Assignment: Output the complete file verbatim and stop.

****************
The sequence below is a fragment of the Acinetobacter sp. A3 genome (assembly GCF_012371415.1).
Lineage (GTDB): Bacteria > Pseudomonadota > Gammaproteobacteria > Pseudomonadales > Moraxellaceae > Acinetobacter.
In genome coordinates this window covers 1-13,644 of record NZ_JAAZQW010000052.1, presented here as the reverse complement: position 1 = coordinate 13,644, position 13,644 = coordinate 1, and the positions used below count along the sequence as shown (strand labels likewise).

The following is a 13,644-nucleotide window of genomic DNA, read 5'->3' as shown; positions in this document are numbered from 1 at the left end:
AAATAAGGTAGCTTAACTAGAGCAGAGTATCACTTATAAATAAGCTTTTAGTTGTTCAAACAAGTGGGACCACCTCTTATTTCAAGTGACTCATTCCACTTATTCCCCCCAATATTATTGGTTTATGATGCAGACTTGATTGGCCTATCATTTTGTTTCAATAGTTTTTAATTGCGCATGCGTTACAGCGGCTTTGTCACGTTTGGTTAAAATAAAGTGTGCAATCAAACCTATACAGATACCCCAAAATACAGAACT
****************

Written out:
The sequence below is a fragment of the Acinetobacter sp. A3 genome (assembly GCF_012371415.1).
Lineage (GTDB): Bacteria > Pseudomonadota > Gammaproteobacteria > Pseudomonadales > Moraxellaceae > Acinetobacter.
In genome coordinates this window covers 1-13,644 of record NZ_JAAZQW010000052.1, presented here as the reverse complement: position 1 = coordinate 13,644, position 13,644 = coordinate 1, and the positions used below count along the sequence as shown (strand labels likewise).

The following is a 13,644-nucleotide window of genomic DNA, read 5'->3' as shown; positions in this document are numbered from 1 at the left end:
AAATAAGGTAGCTTAACTAGAGCAGAGTATCACTTATAAATAAGCTTTTAGTTGTTCAAACAAGTGGGACCACCTCTTATTTCAAGTGACTCATTCCACTTATTCCCCCCAATATTATTGGTTTATGATGCAGACTTGATTGGCCTATCATTTTGTTTCAATAGTTTTTAATTGCGCATGCGTTACAGCGGCTTTGTCACGTTTGGTTAAAATAAAGTGTGCAATCAAACCTATACAGATACCCCAAAATACAGAACT